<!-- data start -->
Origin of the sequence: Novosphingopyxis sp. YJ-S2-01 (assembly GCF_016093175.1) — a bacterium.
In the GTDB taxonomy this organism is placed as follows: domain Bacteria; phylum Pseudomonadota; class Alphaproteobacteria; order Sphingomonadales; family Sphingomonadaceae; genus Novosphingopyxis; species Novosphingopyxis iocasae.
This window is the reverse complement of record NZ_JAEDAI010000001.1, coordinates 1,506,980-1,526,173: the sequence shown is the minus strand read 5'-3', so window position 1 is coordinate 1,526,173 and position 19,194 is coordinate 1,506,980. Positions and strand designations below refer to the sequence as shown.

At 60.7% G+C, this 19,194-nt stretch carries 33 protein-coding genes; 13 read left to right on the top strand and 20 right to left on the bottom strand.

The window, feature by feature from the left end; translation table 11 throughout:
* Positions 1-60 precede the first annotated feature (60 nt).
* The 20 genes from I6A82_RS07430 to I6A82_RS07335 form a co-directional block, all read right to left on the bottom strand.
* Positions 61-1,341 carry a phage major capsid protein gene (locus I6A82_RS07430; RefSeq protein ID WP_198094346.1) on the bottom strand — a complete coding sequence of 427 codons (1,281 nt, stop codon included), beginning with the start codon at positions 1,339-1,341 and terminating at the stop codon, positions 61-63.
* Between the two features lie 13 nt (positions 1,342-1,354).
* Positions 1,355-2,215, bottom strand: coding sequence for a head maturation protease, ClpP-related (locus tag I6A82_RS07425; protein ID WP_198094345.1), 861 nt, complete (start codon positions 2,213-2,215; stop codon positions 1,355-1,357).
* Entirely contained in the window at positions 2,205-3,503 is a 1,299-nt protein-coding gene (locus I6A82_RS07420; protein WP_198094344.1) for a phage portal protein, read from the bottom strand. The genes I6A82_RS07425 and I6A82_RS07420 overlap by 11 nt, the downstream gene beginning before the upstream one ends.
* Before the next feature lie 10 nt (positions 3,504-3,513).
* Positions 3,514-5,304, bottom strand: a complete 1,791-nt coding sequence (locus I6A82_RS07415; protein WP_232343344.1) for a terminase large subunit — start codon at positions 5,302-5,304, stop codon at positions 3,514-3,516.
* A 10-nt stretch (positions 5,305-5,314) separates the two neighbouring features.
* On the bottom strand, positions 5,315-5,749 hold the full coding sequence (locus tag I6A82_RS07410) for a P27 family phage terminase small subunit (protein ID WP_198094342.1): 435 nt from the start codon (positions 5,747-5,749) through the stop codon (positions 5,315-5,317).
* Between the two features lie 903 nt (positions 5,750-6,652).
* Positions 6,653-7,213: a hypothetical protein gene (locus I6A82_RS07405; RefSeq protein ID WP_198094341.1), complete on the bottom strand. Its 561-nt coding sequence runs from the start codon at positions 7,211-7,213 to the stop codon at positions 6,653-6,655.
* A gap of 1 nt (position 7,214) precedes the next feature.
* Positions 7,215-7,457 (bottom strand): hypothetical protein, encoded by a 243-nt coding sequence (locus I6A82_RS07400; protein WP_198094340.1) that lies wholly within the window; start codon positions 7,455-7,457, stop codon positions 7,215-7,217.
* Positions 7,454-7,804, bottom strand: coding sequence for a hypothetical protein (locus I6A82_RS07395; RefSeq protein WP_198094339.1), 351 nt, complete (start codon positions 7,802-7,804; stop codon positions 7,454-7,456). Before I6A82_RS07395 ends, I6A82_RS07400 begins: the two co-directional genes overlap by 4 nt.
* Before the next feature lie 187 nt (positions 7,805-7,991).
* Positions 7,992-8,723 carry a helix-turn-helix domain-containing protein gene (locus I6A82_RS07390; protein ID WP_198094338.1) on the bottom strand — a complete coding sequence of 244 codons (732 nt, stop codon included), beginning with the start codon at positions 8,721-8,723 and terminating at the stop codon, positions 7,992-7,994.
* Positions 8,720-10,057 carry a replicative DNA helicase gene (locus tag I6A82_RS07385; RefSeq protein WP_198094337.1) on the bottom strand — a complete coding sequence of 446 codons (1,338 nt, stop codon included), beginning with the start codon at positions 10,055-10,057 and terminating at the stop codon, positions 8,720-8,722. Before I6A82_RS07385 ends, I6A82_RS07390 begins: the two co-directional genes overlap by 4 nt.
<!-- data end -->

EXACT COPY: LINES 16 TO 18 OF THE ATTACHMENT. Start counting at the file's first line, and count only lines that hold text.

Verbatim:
* Between the two features lie 903 nt (positions 5,750-6,652).
* Positions 6,653-7,213: a hypothetical protein gene (locus I6A82_RS07405; RefSeq protein ID WP_198094341.1), complete on the bottom strand. Its 561-nt coding sequence runs from the start codon at positions 7,211-7,213 to the stop codon at positions 6,653-6,655.
* A gap of 1 nt (position 7,214) precedes the next feature.